Johnno tells me there is something we need to nip in the bud. I must put both feet through and over the bar at once. What part of me insists on ‘processing’, on going slowly, one foot after the other? You know what? Let go of that. I know I need to work faster too. Feetoverhandsoff. It’s a life lesson for me.
Later, Johnno addresses one of the other newbies. “You flopped down on that last legs down. You’re getting tired. You need to dig deep.” I check myself for fatigue. I seem fine, however, I’m aware I don’t want this to go on for hours and hours, this being stretched and stretched mentally. “Enjoy this,” I say to myself. “There’s only a few more goes. Have fun. Don’t spend time on fear or tiredness; they’re boring. Get the most out of this. Be present.”
Suddenly, there’s only half an hour left. I’m not sure if I want to stop now because I have an inkling of what’s coming up or to go on because I have an inkling of what’s coming up.
Johnno mentioned at the beginning that there’d be catching – a mind-boggling idea and barely credible. How could we progress that far? Onto the back-burner with that one.
And then it happened. A quick tutorial. Up the ladder and I’m watching Johnny (yes, another John) swing for me. I’ve observed his timing with others. I’ve got my take-off correct now. I can put both feet through at once. I’m responding quickly to the dismount-somersault calls, flicking my legs in counter-intuitive syncopation.
What if this catching thing happens?
The team have moulded me to some sort of fruitfulness. What if I can actually do this? I shall simply respond to instructions. I give shared charge of my body. This is the contract of trust. Trust frees one to concentrate on the task. Limiting beliefs and wayward emotions can be put aside.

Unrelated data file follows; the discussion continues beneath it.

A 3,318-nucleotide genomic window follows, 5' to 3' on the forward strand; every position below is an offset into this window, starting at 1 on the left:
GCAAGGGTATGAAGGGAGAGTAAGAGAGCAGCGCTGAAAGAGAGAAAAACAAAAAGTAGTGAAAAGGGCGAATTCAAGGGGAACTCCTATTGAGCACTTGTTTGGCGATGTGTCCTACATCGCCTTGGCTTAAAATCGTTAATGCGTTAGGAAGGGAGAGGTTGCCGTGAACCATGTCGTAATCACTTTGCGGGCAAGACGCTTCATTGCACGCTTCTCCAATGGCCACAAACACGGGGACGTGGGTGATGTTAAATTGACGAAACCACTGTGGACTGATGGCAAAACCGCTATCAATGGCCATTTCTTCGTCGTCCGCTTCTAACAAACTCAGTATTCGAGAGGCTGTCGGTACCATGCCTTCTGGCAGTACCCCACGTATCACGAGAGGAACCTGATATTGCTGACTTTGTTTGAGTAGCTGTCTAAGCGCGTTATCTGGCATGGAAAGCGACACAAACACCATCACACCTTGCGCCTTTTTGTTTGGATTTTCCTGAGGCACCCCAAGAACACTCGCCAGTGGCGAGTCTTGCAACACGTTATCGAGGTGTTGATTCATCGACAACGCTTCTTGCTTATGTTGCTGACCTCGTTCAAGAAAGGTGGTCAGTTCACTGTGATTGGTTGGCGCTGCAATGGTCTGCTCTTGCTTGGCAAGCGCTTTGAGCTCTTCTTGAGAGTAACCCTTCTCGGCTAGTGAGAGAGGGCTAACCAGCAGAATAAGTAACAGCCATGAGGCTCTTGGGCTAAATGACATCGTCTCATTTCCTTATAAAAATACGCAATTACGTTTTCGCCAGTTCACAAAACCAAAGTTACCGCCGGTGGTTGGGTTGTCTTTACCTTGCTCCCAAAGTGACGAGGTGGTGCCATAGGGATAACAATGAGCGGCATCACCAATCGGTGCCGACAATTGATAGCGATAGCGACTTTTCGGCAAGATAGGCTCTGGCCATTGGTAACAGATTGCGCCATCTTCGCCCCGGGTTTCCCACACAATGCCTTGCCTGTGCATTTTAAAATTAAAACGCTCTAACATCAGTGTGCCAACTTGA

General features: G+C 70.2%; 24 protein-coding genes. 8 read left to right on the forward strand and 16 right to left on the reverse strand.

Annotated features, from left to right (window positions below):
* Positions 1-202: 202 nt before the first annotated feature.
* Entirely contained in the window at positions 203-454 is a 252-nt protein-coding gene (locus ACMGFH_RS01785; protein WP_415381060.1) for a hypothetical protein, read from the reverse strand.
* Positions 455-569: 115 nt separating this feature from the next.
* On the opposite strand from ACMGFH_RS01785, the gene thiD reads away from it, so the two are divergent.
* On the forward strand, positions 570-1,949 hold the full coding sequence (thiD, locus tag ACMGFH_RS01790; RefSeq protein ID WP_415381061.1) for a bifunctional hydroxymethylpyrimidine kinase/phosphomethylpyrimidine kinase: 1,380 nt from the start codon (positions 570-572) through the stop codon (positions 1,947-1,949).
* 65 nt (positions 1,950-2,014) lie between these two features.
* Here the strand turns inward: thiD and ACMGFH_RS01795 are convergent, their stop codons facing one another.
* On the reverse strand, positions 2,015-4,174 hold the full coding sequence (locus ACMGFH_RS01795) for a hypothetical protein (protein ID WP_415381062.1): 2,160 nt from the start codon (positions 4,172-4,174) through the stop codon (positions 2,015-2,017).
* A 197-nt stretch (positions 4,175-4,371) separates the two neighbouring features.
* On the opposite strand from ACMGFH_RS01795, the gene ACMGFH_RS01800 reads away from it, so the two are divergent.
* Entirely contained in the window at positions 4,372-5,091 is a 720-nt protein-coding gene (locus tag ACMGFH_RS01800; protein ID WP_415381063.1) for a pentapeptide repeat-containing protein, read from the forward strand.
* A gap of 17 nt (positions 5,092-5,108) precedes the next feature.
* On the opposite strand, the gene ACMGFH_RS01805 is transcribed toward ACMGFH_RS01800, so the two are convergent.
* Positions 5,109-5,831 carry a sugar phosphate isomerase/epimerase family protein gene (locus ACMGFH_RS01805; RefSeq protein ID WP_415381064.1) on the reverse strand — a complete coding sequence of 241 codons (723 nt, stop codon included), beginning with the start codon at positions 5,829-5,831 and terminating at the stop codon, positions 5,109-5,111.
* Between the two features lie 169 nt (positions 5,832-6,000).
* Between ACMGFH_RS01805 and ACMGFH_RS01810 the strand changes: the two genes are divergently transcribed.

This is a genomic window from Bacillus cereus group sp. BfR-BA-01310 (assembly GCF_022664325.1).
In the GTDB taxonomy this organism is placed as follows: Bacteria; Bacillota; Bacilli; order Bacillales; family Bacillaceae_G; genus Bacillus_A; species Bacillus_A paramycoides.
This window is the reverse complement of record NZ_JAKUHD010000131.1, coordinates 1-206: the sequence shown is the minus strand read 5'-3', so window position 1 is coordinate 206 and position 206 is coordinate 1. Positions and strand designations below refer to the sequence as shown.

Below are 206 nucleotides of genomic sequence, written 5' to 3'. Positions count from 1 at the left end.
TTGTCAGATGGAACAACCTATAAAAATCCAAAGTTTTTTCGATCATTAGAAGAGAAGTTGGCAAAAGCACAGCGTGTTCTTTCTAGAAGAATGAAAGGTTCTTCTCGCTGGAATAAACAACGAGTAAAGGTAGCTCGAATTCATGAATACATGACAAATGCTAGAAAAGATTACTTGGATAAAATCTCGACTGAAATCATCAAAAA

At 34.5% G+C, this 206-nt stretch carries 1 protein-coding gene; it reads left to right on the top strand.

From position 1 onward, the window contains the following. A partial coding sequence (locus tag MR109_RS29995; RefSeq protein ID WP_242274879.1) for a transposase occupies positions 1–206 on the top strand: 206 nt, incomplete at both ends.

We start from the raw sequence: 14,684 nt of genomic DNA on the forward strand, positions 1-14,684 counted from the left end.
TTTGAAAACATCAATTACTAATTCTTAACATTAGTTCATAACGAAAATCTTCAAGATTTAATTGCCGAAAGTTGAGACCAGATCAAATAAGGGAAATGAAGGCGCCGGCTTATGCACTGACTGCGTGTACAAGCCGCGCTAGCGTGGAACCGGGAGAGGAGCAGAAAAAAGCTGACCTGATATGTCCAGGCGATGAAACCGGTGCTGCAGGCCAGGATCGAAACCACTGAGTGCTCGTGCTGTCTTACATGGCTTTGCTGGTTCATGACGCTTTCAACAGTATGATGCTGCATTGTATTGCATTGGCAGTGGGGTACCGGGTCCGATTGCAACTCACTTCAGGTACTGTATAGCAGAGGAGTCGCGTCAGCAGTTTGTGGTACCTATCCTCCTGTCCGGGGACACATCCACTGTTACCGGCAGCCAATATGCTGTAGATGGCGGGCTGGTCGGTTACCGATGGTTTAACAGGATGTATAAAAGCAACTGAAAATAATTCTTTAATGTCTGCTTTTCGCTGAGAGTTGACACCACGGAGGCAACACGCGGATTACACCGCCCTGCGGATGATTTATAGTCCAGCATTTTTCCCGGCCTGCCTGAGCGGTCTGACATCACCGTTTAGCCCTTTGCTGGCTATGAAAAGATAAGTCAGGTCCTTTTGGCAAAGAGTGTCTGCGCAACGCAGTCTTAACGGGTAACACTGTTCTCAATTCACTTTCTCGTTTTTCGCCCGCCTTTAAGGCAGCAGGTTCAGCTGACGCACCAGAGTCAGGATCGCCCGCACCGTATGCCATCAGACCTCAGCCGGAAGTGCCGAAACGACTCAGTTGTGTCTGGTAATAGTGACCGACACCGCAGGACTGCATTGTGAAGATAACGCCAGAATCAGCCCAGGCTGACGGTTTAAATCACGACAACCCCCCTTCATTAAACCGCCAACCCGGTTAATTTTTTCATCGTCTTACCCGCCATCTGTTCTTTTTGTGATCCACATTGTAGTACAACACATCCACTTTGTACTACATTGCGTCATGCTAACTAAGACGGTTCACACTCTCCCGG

Johnny is flying towards me. I am horizontal, arched, looking back at him. His arms are outstretched. My arms are outstretched. We’re at the top of our arcs. A glorious suspension. I’ve watched him swing away from others without connection, the potential catch not strong enough, not possible. But now: vein and sinew and tight human skin. I slide from my bar and we fly as one. Twice.
When I was a child, I witnessed this at the circus. Now I have done it. It was not a dream I had held. It just happened.
As I sweep up afterwards, Johnny remarks, “Now you’re working in the circus.” I am glad to anchor myself – something mundane after something sublime, each honouring the other.
I drive home, tumbled, opened, alive, present. My world has turned upside down, literally and figuratively. It’s been a journey for my psyche and my body coupled with the intensity of being ‘fully in the moment’. It’s upset the balance of my life.
I have discovered that physical activity is essential for me to feel a sense of overall well-being, to function optimally. The different types of exercise I do bring different gifts. For instance, hiking allows me to daydream, plan, enjoy the scenery. Climbing gives me the opportunity to overcome fear, to enjoy the way my body works, to commune with mountains. Nothing, though, has changed me in the way that flying trapeze has.
My son spoke of mountain-biking, something he had dabbled in as a child: the pleasure of doing something he loves; the adrenalin that flows from moving and decision-making at speed ; the insights he gains into himself – how hard he’s willing to go, what risks he’ll take, at what stage he starts to tire, how he reacts to fear and risk; and the ‘fully present’ thing.
I say this, not because you’re interested in me or him but to spark interest in yourself. What do your exercise modes allow for, bring to you, open up for you? Can you conceive of an activity that will allow you to expand another aspect of yourself? You may find clues to an activity, in your childhood.